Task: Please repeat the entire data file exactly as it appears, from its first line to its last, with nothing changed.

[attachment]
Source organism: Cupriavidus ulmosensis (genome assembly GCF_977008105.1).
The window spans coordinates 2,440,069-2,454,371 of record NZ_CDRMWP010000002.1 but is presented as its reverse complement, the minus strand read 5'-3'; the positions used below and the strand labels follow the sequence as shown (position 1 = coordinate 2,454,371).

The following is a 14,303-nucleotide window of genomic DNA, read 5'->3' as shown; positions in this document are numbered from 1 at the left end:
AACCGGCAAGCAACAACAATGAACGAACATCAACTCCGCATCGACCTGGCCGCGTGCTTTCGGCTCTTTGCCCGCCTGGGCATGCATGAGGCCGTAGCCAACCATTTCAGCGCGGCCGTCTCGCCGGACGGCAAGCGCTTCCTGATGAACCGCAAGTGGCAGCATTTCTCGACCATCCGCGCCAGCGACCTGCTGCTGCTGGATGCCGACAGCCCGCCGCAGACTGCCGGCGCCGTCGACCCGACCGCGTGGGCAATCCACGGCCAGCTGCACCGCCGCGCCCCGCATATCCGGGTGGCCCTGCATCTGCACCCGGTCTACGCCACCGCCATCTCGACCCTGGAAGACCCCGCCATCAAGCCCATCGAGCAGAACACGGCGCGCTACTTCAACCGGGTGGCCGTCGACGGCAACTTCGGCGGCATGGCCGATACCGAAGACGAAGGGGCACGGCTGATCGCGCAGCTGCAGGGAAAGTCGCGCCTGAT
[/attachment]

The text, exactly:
Source organism: Cupriavidus ulmosensis (genome assembly GCF_977008105.1).
The window spans coordinates 2,440,069-2,454,371 of record NZ_CDRMWP010000002.1 but is presented as its reverse complement, the minus strand read 5'-3'; the positions used below and the strand labels follow the sequence as shown (position 1 = coordinate 2,454,371).

The following is a 14,303-nucleotide window of genomic DNA, read 5'->3' as shown; positions in this document are numbered from 1 at the left end:
AACCGGCAAGCAACAACAATGAACGAACATCAACTCCGCATCGACCTGGCCGCGTGCTTTCGGCTCTTTGCCCGCCTGGGCATGCATGAGGCCGTAGCCAACCATTTCAGCGCGGCCGTCTCGCCGGACGGCAAGCGCTTCCTGATGAACCGCAAGTGGCAGCATTTCTCGACCATCCGCGCCAGCGACCTGCTGCTGCTGGATGCCGACAGCCCGCCGCAGACTGCCGGCGCCGTCGACCCGACCGCGTGGGCAATCCACGGCCAGCTGCACCGCCGCGCCCCGCATATCCGGGTGGCCCTGCATCTGCACCCGGTCTACGCCACCGCCATCTCGACCCTGGAAGACCCCGCCATCAAGCCCATCGAGCAGAACACGGCGCGCTACTTCAACCGGGTGGCCGTCGACGGCAACTTCGGCGGCATGGCCGATACCGAAGACGAAGGGGCACGGCTGATCGCGCAGCTGCAGGGAAAGTCGCGCCTGAT